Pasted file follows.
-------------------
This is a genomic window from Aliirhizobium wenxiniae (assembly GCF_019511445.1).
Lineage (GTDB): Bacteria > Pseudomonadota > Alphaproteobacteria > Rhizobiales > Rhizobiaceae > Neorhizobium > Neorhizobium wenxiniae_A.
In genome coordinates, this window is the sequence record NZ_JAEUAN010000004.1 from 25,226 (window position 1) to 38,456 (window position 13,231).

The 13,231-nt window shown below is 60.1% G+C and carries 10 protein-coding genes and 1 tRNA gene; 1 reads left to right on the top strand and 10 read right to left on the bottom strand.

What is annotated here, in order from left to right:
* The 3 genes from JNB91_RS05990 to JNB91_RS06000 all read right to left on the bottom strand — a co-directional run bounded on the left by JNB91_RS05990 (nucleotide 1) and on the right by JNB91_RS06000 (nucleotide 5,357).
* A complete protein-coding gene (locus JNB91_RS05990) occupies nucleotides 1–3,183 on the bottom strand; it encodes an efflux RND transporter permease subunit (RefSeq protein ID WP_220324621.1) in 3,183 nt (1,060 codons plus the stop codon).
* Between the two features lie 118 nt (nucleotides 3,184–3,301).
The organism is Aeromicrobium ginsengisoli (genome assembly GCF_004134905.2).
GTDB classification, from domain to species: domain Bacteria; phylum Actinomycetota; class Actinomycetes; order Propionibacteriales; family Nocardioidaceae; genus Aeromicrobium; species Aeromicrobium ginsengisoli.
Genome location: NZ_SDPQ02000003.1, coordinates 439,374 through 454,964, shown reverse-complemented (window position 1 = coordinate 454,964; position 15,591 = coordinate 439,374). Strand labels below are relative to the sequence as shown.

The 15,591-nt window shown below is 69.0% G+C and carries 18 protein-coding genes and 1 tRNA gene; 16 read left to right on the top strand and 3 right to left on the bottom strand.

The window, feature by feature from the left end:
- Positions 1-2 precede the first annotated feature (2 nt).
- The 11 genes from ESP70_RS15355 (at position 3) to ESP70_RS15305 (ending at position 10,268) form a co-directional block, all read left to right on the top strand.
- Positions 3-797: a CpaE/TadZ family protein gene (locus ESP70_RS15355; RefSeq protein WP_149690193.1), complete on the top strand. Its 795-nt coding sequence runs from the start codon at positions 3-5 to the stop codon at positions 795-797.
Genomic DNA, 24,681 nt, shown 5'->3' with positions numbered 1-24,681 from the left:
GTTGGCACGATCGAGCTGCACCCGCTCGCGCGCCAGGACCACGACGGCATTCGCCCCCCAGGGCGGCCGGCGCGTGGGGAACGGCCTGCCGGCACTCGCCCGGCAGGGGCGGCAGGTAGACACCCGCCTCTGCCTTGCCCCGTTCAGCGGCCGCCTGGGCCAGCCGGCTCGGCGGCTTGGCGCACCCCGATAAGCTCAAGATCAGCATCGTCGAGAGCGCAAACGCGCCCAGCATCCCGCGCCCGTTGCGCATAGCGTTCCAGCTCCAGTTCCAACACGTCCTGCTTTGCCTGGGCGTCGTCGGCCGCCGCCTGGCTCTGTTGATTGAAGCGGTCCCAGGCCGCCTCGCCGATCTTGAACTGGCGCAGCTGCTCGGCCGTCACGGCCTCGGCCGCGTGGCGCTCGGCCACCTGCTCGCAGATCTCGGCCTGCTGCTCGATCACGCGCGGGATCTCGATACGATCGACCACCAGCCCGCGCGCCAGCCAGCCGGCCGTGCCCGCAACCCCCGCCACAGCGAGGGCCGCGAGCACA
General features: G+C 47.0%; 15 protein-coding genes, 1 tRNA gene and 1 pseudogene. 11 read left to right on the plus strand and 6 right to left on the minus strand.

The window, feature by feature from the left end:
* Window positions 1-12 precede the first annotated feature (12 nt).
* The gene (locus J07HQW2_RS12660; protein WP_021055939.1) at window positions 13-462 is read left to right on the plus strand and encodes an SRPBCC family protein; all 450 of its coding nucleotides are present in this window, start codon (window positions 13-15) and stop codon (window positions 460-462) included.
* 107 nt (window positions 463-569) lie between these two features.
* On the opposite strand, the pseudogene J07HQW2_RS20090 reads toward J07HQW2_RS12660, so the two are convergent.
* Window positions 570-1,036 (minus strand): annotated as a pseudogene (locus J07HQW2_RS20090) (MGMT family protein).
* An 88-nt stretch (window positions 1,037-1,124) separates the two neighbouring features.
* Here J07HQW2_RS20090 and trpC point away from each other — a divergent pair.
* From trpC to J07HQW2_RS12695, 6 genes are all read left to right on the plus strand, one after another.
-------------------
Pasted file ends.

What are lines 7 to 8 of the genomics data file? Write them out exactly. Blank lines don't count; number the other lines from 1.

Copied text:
* A complete protein-coding gene (locus JNB91_RS05990) occupies nucleotides 1–3,183 on the bottom strand; it encodes an efflux RND transporter permease subunit (RefSeq protein ID WP_220324621.1) in 3,183 nt (1,060 codons plus the stop codon).
* Between the two features lie 118 nt (nucleotides 3,184–3,301).